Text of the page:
Since it’s Halloween I thought I would write about another SQL Server horror story. In fact, I based this on the morning after you resolve a zombie spid issue.
Which I discussed in my last Halloween themed post last year, and you can read in detail here.
Some of you who have attended one of my sessions previously as it’s based on something that can potentially happen. So, here we go.
If it helps, to start you can imagine that after you resolved a zombie spid issue by restarting the SQL Service that you go home.
Morning after the last horror story
However, the very next day you walk into the office to be told there are reports of slowness. On the very same server you fixed the day before.
So, you ask one of your new colleagues what’s going on.
They explain to you that once upon a time Microsoft asked them to run sp_msforeachdb and sp_msforeachtable together. With an update statistics with fullscan statement included with them.
For the benefit of those who don’t realise this. It will update all of the statistics, in all of the tables, in all of the databases using the fullscan sample rate.
So, based on that previous experience with Microsoft one of your new colleagues has taken it upon themselves to run it again now.
As you can imagine, on a server with very large databases (VLDB’s), this could take some time to do. Especially if it is causing another SQL Server horror story.
Paranoia after the last horror story
You ask your new colleague to stop the statement from running. However, they suggest the two of you discuss this with your boss as there’s a level of paranoia about the server after yesterdays issues.
Luckily, you convince your boss it’s OK to stop the statement whilst it’s running. So your colleague stops it and everything goes back to normal.
Alternatives during this horror story
Now, there a couple of alternatives you could have done here. For example, you could have let your colleague finish running the statement and put up with all the complaints.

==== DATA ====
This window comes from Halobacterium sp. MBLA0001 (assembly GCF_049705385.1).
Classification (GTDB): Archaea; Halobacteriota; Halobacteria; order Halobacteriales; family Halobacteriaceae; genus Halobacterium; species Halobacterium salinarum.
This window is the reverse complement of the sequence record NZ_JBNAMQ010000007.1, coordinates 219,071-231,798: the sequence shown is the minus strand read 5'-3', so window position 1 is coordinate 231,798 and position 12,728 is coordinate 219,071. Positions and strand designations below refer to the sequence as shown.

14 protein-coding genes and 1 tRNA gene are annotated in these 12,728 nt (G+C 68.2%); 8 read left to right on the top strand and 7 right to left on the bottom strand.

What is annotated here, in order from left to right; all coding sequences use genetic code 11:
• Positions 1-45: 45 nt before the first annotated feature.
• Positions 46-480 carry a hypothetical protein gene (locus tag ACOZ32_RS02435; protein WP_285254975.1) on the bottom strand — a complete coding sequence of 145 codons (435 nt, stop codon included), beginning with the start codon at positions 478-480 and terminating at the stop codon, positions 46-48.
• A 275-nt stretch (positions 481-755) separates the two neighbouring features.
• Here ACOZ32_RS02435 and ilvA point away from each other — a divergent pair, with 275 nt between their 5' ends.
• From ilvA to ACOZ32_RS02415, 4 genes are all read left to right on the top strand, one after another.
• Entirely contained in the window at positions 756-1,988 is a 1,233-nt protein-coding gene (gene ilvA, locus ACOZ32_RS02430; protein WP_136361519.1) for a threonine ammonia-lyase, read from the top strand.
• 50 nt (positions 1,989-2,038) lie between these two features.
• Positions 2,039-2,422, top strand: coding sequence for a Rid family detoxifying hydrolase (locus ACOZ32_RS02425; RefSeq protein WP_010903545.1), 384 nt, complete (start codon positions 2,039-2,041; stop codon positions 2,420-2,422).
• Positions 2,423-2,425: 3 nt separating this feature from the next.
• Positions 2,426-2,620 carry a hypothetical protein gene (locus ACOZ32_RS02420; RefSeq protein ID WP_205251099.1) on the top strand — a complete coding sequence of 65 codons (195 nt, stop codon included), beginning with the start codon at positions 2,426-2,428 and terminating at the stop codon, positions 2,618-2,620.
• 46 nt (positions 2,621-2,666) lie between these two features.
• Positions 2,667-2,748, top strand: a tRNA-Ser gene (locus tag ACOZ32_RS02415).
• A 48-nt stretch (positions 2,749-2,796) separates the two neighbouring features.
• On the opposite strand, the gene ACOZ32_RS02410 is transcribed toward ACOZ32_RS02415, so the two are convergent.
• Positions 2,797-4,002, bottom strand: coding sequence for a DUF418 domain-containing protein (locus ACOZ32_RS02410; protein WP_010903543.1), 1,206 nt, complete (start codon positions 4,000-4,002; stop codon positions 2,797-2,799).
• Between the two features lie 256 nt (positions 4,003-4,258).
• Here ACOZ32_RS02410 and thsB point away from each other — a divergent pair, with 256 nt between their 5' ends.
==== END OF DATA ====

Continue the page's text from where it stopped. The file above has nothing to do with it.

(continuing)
However, even if it had improved the performance of some queries the chances of this alone preventing a zombie spid is slim.
Of course, if you were new to the company it might have been a good option to have a quiet word with your new boss to avoid upsetting a new colleague.
However, your new colleague could find out out afterwards you had talked to your new boss. Which would also upset them.
Reasons why things done in SQL Server
Just remember when somebody does something that causes problems a lot of the time it’s because they think they are doing something for a good reason.
For instance, here a colleague was just doing something they were advised to do years ago. In fact, they were actually trying to help. Just like a lot of people do in horror stories.
I hope this reminds you to be very careful when running sp_msforeachdb and sp_msforeachtable together.
Remember also to check the SQL Server technical documentation online here for alternatives. Which appears to have been rebranded again.
It looks like this is the new name for SQL Server Documentation, and was previously known as Books Online. I’m guessing a SQL Server 2019 announcement is due soon.
Of course, if in doubt ask a colleague.
Final word about this SQL Server horror story
Well I hope you enjoyed me bringing along some imagination to todays halloween themed post.
Since last years post has become more popular I thought readers would enjoy another SQL Server horror story.
Like I said earlier, some of you will recognise this from one of my sessions which I recently presented at SQL Saturday Sofia. Which you can read about in detail here.